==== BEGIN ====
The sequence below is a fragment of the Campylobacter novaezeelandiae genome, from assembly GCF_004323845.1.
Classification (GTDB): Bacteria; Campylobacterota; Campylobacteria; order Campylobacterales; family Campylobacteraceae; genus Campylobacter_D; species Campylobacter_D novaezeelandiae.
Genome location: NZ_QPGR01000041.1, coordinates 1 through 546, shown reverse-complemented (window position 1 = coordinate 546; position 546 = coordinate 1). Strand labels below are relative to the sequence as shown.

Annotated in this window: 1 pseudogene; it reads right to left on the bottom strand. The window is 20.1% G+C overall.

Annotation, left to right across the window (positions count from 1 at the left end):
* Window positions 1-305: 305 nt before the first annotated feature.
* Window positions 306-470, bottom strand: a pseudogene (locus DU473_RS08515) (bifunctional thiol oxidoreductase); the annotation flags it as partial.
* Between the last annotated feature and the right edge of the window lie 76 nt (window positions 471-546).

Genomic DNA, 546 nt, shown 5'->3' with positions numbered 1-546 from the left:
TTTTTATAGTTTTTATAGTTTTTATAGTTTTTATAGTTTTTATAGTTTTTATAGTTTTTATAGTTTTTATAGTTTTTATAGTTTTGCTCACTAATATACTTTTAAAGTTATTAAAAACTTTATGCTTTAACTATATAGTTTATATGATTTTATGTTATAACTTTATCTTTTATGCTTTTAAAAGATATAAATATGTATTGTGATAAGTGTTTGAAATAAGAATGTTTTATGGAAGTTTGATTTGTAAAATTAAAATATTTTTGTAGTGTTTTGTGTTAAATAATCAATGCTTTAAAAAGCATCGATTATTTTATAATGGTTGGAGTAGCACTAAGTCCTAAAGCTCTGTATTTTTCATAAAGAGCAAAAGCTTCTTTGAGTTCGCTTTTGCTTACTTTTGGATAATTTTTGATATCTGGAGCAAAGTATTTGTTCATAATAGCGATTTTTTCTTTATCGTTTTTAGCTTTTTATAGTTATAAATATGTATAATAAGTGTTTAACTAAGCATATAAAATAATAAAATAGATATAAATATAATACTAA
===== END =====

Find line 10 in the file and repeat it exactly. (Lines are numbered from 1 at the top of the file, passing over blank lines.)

TTTTTATAGTTTTTATAGTTTTTATAGTTTTTATAGTTTTTATAGTTTTTATAGTTTTTATAGTTTTTATAGTTTTTATAGTTTTGCTCACTAATATACTTTTAAAGTTATTAAAAACTTTATGCTTTAACTATATAGTTTATATGATTTTATGTTATAACTTTATCTTTTATGCTTTTAAAAGATATAAATATGTATTGTGATAAGTGTTTGAAATAAGAATGTTTTATGGAAGTTTGATTTGTAAAATTAAAATATTTTTGTAGTGTTTTGTGTTAAATAATCAATGCTTTAAAAAGCATCGATTATTTTATAATGGTTGGAGTAGCACTAAGTCCTAAAGCTCTGTATTTTTCATAAAGAGCAAAAGCTTCTTTGAGTTCGCTTTTGCTTACTTTTGGATAATTTTTGATATCTGGAGCAAAGTATTTGTTCATAATAGCGATTTTTTCTTTATCGTTTTTAGCTTTTTATAGTTATAAATATGTATAATAAGTGTTTAACTAAGCATATAAAATAATAAAATAGATATAAATATAATACTAA